SWCA Special Feature complements the Trilogo section of the
"Meccano to Trilogo" book.
In addition, updated tables with card variations can be found on
Trilogo carded figures were considered cheap collectibles until
the late 90’s. In addition, they suffered from an incorrect classification
in that photo variants were believed to be the rarest...
The Year 2000 was approaching and
many collectors began to gain interest in Trilogo carded figures.
Collecting them became a way to complement, or become an alternative
to, Kenner figures. The added appeal was that one could
own a full set of figures on the same card design.
Another appeal for collectors was that completing a set was a real
challenge. Characters widely-known to be rare can fetch hundreds,
or even thousands, of dollars on the collector's market while some
cards which sell for only a few dollars are still quite difficult
to get, meaning it's not just a question of money but also luck
As in any other area of Star Wars toy collecting, collectors started
to search for details. They started trying to find variations -
the most obvious being the different card types and the hybrid combinations
(Palitoy front - Trilogo back, Trilogo front - PBP back).
Trilogo cards still had much to tell about their origins and rarity.
Relevant hints can be found in the hanger tab shape, the COO sticker,
the cardboard quality and color, a price sticker, and… the bubble
shape. These details can be found alone or combined and they are
good indicators of rarity and country where the item was sold.
For most collectors, these details don’t make much of a difference
in terms of rarity or value between two Trilogo cards of the same
character. Some might think, “why would a different bubble, punch
hole and/or sticker add rarity or value over the very same card
without these attributes?”.
That’s why only a few collectors are willing to pay a premium for
these kinds of variations and the rarity really doesn't make any
impact on the card's value even though an item showing one or more
of these attributes is much rarer than the same card with the regular
punch (or unpunched) and standard etched bubble.
In some cases the version of the card with rare attribute(s) is
the only way to get that figure on a Trilogo card. In these extreme
cases the value is then really affected. i.e. General Madine (double-stem
bubble + white macao sticker), regular Boba Fett (Palitoy 45-backs
bubble shape), dark-insert Emperor Royal Guard (rounded peg-hole
+ black macao sticker), etc.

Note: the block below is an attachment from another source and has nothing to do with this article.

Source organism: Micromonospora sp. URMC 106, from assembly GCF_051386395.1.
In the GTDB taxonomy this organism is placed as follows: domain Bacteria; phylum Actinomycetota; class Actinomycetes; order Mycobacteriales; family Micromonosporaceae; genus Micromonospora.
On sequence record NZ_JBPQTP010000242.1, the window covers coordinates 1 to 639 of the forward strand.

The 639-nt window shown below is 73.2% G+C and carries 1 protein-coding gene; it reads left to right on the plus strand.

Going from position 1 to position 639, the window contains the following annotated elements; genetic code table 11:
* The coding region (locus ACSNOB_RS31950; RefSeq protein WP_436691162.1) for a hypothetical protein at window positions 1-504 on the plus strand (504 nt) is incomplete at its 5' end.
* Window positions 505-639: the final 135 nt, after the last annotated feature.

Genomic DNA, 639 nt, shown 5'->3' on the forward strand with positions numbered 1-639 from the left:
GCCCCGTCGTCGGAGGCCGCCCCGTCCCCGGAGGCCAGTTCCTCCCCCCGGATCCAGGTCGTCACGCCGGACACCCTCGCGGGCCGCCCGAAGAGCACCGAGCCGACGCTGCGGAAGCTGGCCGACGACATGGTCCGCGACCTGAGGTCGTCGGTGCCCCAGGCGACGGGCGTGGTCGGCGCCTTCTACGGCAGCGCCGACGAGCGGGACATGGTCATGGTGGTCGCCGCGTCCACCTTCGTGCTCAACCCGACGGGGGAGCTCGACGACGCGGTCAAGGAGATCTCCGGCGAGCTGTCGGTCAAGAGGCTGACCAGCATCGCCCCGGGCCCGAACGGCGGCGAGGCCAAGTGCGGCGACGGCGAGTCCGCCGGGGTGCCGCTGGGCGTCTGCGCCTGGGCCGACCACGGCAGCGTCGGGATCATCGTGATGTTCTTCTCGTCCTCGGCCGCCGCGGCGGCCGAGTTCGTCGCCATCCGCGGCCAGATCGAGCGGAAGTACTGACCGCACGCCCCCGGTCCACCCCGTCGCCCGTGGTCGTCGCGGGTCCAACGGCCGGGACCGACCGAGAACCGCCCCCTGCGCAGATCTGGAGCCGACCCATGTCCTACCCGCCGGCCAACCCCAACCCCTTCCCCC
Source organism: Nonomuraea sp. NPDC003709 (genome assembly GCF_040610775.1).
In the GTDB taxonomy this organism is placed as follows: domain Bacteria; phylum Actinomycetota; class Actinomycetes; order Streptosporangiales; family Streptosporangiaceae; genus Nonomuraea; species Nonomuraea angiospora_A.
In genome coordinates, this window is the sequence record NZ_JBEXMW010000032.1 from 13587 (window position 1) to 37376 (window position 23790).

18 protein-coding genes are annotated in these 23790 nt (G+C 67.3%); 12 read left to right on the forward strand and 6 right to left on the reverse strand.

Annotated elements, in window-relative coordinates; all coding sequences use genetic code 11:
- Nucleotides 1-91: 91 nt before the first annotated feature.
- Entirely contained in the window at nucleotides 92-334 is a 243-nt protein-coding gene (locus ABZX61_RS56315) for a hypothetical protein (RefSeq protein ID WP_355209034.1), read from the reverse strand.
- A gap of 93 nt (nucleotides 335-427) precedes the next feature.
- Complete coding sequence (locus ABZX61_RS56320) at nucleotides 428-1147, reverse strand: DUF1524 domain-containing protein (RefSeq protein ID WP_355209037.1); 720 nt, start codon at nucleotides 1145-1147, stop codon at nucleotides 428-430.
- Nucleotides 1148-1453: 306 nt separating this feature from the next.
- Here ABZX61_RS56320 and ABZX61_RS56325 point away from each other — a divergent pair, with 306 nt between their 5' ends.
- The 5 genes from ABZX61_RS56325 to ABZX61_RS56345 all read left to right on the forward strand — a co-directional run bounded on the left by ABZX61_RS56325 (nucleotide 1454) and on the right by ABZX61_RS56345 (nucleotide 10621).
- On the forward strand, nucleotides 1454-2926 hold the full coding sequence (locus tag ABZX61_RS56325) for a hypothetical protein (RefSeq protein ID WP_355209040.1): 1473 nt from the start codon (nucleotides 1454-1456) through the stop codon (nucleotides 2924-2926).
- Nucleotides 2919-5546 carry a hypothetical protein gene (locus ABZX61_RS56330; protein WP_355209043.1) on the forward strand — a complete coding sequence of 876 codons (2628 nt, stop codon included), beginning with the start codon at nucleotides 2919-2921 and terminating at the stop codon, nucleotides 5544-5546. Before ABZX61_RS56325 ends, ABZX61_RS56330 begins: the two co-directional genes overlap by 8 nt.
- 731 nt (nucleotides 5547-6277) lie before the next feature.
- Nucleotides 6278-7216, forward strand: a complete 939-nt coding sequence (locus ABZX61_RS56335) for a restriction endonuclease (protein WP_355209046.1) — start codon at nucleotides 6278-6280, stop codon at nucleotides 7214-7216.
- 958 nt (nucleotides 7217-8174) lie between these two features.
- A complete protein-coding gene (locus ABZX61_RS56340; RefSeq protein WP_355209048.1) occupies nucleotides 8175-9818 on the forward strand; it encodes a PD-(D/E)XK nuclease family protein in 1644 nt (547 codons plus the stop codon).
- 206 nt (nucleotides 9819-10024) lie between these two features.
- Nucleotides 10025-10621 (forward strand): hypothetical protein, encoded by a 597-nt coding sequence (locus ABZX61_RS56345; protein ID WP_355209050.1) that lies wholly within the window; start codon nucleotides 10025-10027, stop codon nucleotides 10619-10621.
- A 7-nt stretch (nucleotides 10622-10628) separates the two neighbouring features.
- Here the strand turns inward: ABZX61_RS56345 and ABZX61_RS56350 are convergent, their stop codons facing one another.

Last, but not least, the bubble itself is already a very good indicator
of the card's origin (country of sale) and rarity, which is
the aim of this SWCA Special Feature.
The book “Meccano
to Trilogo – Star Wars Vintage Action Figure Toys”
contains an in-depth review of Trilogo carded figures, fronts and
backs, rarity details, and early Trilogos and variants. A detailed
figure / card type / bubble shape matrix is also presented in the
The first release of the Trilogo card matrix was built over years
of collecting and comparing hundreds of items. Much as a collection
always evolves so too will the information known and updates are
eventually needed. The
updates are hosted by Rebelscum and exclusively available there.
If you own a variation which is not yet referenced, you are very
welcome to submit your entry (see Rebelscum page for submission
Although the book shows Trilogo cards with different bubble combinations,
the matrix can be a bit difficult to grasp at first glance. The
SWCA and the author have combined their efforts to bring a more
detailed view of the different Trilogo bubble shapes, which gives
a better understanding of Trilogo cards packaging and rarity. You
won’t look at a Trilogo card with the same eyes from now on…
article is illustrated with detailed pictures of each bubble shape
variation found on Trilogo cards. (click the pictures
for a larger view)
First, let’s compare all the different types and shapes from a side
view (the order and denomination matches the "Meccano
to Trilogo" book matrix from pages 138-140).
Meccano Rotj 65-back small
bubble with etched edges
Some types of shapes are broken down into several variants, as detailed
|Trilogo cards found with this
double-stem bubble shape are extremely rare to come by; these
are part of the early Trilogo cards sold on the French market.
The bubble is taken from the ROTJ Palitoy 45
back and Meccano 65 back
Only a short selection of figures can be found with the double-stem
bubble: a few ESB re-releases (Lobot, Rebel Soldier...), and
some from ROTJ 1st & 2nd waves (Luke Jedi, B-Wing Pilot...).
*General Madine is the most difficult Trilogo card to find as
it is only available as an early Trilogo card with double-stem
bubble, there is no equivalent with the standard sized Trilogo
There are two different sizes of double-stem bubble, but the
rarity seems equivalent.
MECCANO ROTJ 65 BACK SMALL STYLE BUBBLES
|This small bubble shape was
first used on some Palitoy ROTJ cards and Meccano 65
It can be found on most early Trilogo cards with small action
figures that were sold on the French
market, with the exception of the
later carded R2-D2 pop-up
that was sold in that
Some Trilogo cards with this bubble are easier